Two Recent Faculty Publications place both the Bible and the Culture of the Ancient Israelites into proper historical and cultural perspective
Dr. Victor Matthews (Associate Dean and Professor of REL) recently published two books on the history, culture and religion of the Ancient Israelites. His first book, The Prophets of Israel (Paulist Press, 2007) provides easy to understand answers to commonly asked questions. In some cases this means going into depth on a biblical narrative such as “Why do the 70 Elders prophesy in Num 11:25-26?” In other cases, the reader is provided basic information with background or social world details, such as “Why does Na’aman consult Elisha for a cure for his leprosy (1 Kgs 5)?” For the smaller prophetic books, there are brief summaries of their basic themes, and for the major prophets there are several entries that step through the prophet’s message, methods of delivery, and historical setting. Rounding out the collection are questions on different types of prophecy, including ecstatic and enacted. The answers are designed to aid the layperson, minister, or religious professional to more quickly gain a basic understanding of the biblical world and the role of the prophets.
Dr. Matthews second book, Studying the Ancient Israelites (Baker Academic, 2007) concludes that the Old Testament was not written in a vacuum, but rather it was written by and to a specific people who lived within specific social, historical, political, and literary contexts not only of their own culture but also of the surrounding peoples. Matthews argues that an understanding of ancient Israel and the ancient Near East is essential for proper interpretation of the Bible. With this as a goal, Studying the Ancient Israelites provides a guide to the tools, methods, and goals used by scholars in their the study of ancient Israel. The book also examines the insights that can be gained from historical geography, archaeological excavations and the examination of artifacts, literary study, sociological and anthropological methods, and historiography. In addition to explaining these fields of study and providing examples from biblical and extra-biblical literature, he also details the limitations of each of these disciplines in interpreting the Bible.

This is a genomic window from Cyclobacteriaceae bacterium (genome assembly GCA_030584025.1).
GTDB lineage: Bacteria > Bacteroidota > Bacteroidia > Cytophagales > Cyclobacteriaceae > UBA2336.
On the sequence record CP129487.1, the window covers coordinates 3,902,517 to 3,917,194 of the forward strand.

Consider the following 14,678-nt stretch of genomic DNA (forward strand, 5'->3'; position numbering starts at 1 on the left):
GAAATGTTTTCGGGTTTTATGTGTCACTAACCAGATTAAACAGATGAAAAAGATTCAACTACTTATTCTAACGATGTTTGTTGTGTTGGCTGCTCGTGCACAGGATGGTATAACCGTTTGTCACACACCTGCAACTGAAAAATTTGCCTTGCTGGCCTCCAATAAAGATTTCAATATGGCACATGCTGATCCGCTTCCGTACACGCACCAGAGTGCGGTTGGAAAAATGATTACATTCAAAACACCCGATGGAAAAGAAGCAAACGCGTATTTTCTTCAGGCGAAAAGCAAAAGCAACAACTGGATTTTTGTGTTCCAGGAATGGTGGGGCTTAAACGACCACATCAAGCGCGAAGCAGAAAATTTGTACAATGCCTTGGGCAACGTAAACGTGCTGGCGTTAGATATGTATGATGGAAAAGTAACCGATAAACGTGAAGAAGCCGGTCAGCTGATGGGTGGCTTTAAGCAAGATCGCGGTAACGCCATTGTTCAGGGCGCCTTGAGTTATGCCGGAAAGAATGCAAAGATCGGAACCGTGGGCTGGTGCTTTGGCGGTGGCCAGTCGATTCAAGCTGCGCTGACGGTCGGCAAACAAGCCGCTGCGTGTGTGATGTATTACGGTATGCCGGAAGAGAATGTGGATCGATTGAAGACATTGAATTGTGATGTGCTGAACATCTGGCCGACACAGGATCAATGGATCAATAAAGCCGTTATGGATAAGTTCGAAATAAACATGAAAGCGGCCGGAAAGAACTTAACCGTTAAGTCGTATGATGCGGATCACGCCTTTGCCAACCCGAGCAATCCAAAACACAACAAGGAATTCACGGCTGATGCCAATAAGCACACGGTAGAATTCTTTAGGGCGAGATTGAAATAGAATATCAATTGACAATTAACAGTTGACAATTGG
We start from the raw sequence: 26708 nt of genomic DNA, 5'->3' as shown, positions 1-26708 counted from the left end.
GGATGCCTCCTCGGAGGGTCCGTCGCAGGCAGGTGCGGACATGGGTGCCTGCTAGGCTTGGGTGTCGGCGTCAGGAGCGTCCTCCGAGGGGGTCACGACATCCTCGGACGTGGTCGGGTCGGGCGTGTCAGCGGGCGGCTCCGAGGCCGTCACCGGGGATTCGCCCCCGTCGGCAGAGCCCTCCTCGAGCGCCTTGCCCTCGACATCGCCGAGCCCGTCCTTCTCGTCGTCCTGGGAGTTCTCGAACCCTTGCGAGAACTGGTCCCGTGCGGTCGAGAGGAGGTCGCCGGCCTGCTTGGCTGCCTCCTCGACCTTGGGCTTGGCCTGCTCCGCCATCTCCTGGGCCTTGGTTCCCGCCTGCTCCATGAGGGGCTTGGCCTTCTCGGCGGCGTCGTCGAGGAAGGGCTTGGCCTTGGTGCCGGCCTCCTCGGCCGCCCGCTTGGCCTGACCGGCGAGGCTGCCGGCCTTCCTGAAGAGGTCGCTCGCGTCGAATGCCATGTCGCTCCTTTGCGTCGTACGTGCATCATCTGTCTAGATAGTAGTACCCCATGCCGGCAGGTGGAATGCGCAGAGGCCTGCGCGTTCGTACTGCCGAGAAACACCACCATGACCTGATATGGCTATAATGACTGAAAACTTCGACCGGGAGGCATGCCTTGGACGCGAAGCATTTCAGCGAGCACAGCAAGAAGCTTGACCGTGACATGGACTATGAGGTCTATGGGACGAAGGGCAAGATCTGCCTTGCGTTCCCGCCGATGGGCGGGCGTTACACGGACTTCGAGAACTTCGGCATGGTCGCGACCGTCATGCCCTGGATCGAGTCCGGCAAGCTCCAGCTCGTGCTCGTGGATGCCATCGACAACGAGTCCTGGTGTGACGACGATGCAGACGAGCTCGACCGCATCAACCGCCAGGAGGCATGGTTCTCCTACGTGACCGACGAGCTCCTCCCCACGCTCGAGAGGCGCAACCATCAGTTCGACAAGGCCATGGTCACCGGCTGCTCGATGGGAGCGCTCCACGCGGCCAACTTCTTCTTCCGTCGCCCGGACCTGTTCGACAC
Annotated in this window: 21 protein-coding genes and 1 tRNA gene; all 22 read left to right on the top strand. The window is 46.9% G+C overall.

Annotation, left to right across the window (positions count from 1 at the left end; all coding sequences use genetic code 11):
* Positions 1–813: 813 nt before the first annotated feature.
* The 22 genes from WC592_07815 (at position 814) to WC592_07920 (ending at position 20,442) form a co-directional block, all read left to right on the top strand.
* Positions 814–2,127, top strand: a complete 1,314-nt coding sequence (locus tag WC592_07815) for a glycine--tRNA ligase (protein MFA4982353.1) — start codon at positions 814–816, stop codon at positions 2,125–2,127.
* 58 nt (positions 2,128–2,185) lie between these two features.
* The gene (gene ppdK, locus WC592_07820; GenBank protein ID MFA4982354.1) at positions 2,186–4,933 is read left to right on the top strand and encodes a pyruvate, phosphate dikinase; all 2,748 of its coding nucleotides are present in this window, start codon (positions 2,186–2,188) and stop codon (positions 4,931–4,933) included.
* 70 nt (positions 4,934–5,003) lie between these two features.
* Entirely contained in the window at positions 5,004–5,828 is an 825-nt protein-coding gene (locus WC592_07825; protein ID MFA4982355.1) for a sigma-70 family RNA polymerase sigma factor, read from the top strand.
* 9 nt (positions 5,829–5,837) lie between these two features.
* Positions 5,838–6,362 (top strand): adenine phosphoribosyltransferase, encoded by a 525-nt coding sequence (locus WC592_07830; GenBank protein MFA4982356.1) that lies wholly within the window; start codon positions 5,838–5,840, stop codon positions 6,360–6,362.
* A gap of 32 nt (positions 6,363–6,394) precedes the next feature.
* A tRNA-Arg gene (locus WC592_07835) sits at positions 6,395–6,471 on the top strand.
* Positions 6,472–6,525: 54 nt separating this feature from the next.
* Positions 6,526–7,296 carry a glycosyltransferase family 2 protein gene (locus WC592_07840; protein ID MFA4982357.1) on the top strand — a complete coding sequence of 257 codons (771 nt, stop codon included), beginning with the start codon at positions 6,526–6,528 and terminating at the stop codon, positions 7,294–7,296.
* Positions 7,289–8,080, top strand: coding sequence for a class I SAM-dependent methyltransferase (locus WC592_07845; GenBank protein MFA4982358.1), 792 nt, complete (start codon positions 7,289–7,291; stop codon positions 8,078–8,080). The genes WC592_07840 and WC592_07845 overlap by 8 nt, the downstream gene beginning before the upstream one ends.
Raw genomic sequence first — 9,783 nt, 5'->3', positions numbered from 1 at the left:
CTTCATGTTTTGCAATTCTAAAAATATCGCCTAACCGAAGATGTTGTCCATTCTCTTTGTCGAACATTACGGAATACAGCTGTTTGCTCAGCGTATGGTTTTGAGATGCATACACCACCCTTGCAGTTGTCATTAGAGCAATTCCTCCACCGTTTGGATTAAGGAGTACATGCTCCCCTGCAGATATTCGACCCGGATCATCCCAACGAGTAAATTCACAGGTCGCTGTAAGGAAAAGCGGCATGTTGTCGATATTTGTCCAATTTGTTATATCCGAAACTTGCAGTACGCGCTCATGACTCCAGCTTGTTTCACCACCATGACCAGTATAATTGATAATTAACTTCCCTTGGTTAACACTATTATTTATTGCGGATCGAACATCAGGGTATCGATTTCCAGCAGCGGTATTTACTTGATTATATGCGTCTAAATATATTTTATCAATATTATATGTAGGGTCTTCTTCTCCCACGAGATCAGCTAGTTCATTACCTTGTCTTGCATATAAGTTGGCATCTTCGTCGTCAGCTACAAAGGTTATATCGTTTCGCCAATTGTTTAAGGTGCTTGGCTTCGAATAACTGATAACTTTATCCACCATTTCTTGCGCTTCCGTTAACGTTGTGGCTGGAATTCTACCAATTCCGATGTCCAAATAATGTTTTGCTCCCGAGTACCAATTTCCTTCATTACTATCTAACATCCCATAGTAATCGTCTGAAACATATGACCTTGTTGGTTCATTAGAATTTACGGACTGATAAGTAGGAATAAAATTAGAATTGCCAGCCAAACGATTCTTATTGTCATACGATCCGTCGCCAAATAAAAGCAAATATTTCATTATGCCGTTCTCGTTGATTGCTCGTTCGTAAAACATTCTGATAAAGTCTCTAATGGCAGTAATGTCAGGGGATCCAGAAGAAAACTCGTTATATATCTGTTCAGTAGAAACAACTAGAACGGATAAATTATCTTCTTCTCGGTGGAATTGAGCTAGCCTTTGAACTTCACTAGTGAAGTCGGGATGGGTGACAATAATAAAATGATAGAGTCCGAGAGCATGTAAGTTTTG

CHPA Researcher in the Center for Archaeological Research Publishes Valuable Guide to Understand the archaeological remains in the Ozarks
Jack Ray (CAR) recently published an important major resource guide describing the chipped stone archaeological remains found in the Ozarks. Ray’s new book, Ozarks Chipped-Stone Resources: A Guide to the Identification, Distribution, and Prehistoric Use of Cherts and Other Siliceous Raw Materials (2007) is a product of more than 25 years of research on the various raw materials in the Ozarks that prehistoric Native Americans used to make chipped-stone tools. The purpose of the book is to provide a reference source or guide to the bewildering array of chipped-stone (knappable) resources available in the Ozarks.
The book is divided into two parts which consist of chapters that provide a background to the discussion of chipped-stone resources in the Ozarks, including a historical sketch of chert research in the Ozarks, terminology related to various types of lithic resources, methods used to procure and organize collected field samples, and a discussion of modern flintknapping and potential negative consequences of this ever-growing hobby/industry. The second part of the book details the more than 60 types of chipped-stone raw materials that are found in the Ozarks. The descriptions of local Ozarks resources are divided into six chapters arranged chronologically by geological era and period. This second part is followed by three appendices, including one with 28 color illustrations of the major types and varieties of cherts and other lithic resources that were used in prehistoric times. Another appendix is a glossary, containing definitions of geological and archaeological terms used in the book.